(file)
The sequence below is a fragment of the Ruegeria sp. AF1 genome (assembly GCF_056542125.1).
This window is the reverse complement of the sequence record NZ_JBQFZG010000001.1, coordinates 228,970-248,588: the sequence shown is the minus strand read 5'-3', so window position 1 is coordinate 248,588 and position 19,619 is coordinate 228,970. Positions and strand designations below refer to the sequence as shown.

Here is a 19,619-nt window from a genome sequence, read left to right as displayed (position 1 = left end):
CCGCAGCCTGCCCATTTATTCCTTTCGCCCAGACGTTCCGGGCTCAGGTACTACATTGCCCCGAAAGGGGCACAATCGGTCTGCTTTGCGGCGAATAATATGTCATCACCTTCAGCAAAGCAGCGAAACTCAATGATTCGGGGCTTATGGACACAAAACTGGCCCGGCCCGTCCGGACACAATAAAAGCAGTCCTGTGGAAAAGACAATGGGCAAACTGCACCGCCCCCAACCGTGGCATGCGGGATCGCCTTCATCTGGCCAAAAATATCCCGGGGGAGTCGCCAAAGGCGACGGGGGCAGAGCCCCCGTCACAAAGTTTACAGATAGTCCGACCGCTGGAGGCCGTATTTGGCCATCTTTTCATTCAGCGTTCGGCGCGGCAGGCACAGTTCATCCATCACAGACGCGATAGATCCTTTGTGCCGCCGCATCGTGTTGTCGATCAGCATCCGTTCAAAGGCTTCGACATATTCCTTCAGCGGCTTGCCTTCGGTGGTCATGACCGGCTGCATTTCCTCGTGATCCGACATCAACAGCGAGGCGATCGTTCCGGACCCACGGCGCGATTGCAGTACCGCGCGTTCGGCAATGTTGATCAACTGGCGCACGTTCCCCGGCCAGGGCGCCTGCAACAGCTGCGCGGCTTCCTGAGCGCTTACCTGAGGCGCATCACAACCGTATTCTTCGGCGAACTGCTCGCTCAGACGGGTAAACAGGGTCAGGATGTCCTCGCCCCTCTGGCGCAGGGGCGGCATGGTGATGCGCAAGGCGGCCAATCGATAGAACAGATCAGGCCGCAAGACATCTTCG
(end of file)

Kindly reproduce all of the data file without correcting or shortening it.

The sequence below is a fragment of the Ruegeria sp. AF1 genome (assembly GCF_056542125.1).
This window is the reverse complement of the sequence record NZ_JBQFZG010000001.1, coordinates 228,970-248,588: the sequence shown is the minus strand read 5'-3', so window position 1 is coordinate 248,588 and position 19,619 is coordinate 228,970. Positions and strand designations below refer to the sequence as shown.

Here is a 19,619-nt window from a genome sequence, read left to right as displayed (position 1 = left end):
CCGCAGCCTGCCCATTTATTCCTTTCGCCCAGACGTTCCGGGCTCAGGTACTACATTGCCCCGAAAGGGGCACAATCGGTCTGCTTTGCGGCGAATAATATGTCATCACCTTCAGCAAAGCAGCGAAACTCAATGATTCGGGGCTTATGGACACAAAACTGGCCCGGCCCGTCCGGACACAATAAAAGCAGTCCTGTGGAAAAGACAATGGGCAAACTGCACCGCCCCCAACCGTGGCATGCGGGATCGCCTTCATCTGGCCAAAAATATCCCGGGGGAGTCGCCAAAGGCGACGGGGGCAGAGCCCCCGTCACAAAGTTTACAGATAGTCCGACCGCTGGAGGCCGTATTTGGCCATCTTTTCATTCAGCGTTCGGCGCGGCAGGCACAGTTCATCCATCACAGACGCGATAGATCCTTTGTGCCGCCGCATCGTGTTGTCGATCAGCATCCGTTCAAAGGCTTCGACATATTCCTTCAGCGGCTTGCCTTCGGTGGTCATGACCGGCTGCATTTCCTCGTGATCCGACATCAACAGCGAGGCGATCGTTCCGGACCCACGGCGCGATTGCAGTACCGCGCGTTCGGCAATGTTGATCAACTGGCGCACGTTCCCCGGCCAGGGCGCCTGCAACAGCTGCGCGGCTTCCTGAGCGCTTACCTGAGGCGCATCACAACCGTATTCTTCGGCGAACTGCTCGCTCAGACGGGTAAACAGGGTCAGGATGTCCTCGCCCCTCTGGCGCAGGGGCGGCATGGTGATGCGCAAGGCGGCCAATCGATAGAACAGATCAGGCCGCAAGACATCTTCG